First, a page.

I can’t believe I never got around to reviewing this, because I was enjoying it quite frequently this spring. This one steeped up almost clear and tasted lightly of hay with a long-lasting sweet cream aftertaste a few months ago closer to when it was harvested. I got mineral and umami notes in the aroma, with some vegetal green tea-like notes eventually evolving and some pretty distinct body feels a couple of steeps in.

Now that a few months have passed I definitely need to give it another try to see if it has changed at all.

Flavors: Cream, Hay, Sweet

Preparation
195 °F / 90 °C

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75
25 tasting notes

Dried leaves are delicate and smell like powderty white flowers and cucumber plants.
This smell is the peak of this tea to me. Dreaming of a cool spring wanderlust in misty mountains.

There is definetly a melon rind-cucmber freshness.

it opens up to an oily steep with toasted aromas, low bitterness but a dry finish of chalk/rock. From this point occasional notes of hay and sugar are welcomed.
Overall i thought it was boring.

Ending with very long steeps unfold lingering sweetness balanced by the chalkyness.

Preparation
200 °F / 93 °C 0 OZ / 0 ML

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80
318 tasting notes

A very mild and friendly tea with beautiful leaves! http://imgur.com/69ZAMpp

Unfortunately I think it got a bit heat damaged by the squelching Florida summer. The first few steeps have sort of a greasy potato chip aroma that I’ve noted before in teas that I got during the summer.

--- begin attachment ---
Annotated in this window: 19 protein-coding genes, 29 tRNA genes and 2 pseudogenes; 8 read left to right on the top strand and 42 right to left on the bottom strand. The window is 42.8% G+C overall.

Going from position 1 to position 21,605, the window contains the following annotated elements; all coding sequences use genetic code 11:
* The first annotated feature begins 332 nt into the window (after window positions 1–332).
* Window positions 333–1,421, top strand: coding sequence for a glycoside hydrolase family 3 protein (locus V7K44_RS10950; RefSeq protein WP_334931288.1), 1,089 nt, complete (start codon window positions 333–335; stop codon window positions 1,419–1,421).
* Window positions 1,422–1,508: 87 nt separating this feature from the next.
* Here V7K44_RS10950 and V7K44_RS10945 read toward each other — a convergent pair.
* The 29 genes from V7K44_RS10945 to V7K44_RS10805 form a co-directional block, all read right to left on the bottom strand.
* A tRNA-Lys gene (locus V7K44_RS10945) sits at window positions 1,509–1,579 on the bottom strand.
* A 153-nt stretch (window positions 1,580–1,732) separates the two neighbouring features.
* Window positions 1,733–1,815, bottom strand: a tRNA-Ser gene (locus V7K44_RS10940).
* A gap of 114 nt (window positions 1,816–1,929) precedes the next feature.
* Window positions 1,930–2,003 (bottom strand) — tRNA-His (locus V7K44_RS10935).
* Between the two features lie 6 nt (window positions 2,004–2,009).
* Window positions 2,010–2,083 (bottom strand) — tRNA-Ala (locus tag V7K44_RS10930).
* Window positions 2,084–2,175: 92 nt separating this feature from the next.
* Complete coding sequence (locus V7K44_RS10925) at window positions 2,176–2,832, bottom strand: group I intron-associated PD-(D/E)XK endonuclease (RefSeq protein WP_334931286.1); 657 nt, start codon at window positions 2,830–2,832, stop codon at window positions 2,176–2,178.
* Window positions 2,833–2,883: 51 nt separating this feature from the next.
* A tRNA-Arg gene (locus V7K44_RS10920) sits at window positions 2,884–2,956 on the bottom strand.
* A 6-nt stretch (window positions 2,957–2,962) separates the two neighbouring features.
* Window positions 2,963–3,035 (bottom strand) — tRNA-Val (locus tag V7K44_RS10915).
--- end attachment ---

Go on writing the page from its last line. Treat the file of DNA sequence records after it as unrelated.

Still, this is a nice tea. Very mild with slight grassy, melon, and sugarcane notes on a mineral background. This is a much lighter brew than I normally like, but it’s nice for a change.

Flavors: Grass, Honeydew, Mineral, Sugarcane

Preparation
180 °F / 82 °C 0 min, 15 sec 7 g 4 OZ / 120 ML

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75
15 tasting notes

Aromas of dry hay, slightly floral, butter, malt, vegetal, broth, wet stone. This tea keeps it’s aroma close to the leaf, as the liquor itself has only the very faintest floral quality.

This faintness carries into the flavor, which starts very inoffensive and in some ways not even present at first, but the aftertaste unfolds delightfully with floral and malt notes, and a strong suggestion of pear, with very little astringency and no bitterness at all. Later steepings bring more toast or malt flavors into the initial taste, and that long aftertaste continues to evolve as a more sugary flavor as the pear fades.

A very nice tea, possibly could stand to brew a little bit hotter next time.

170ml gaiwan, 5g, 80c, 40s+15s addl steep.

Flavors: Barnyard, Butter, Floral, Hay, Honey, Malt, Pear, Sugar, Toast, Vegetal, Wet Rocks

Preparation
180 °F / 82 °C 0 min, 45 sec 5 g 170 OZ / 5027 ML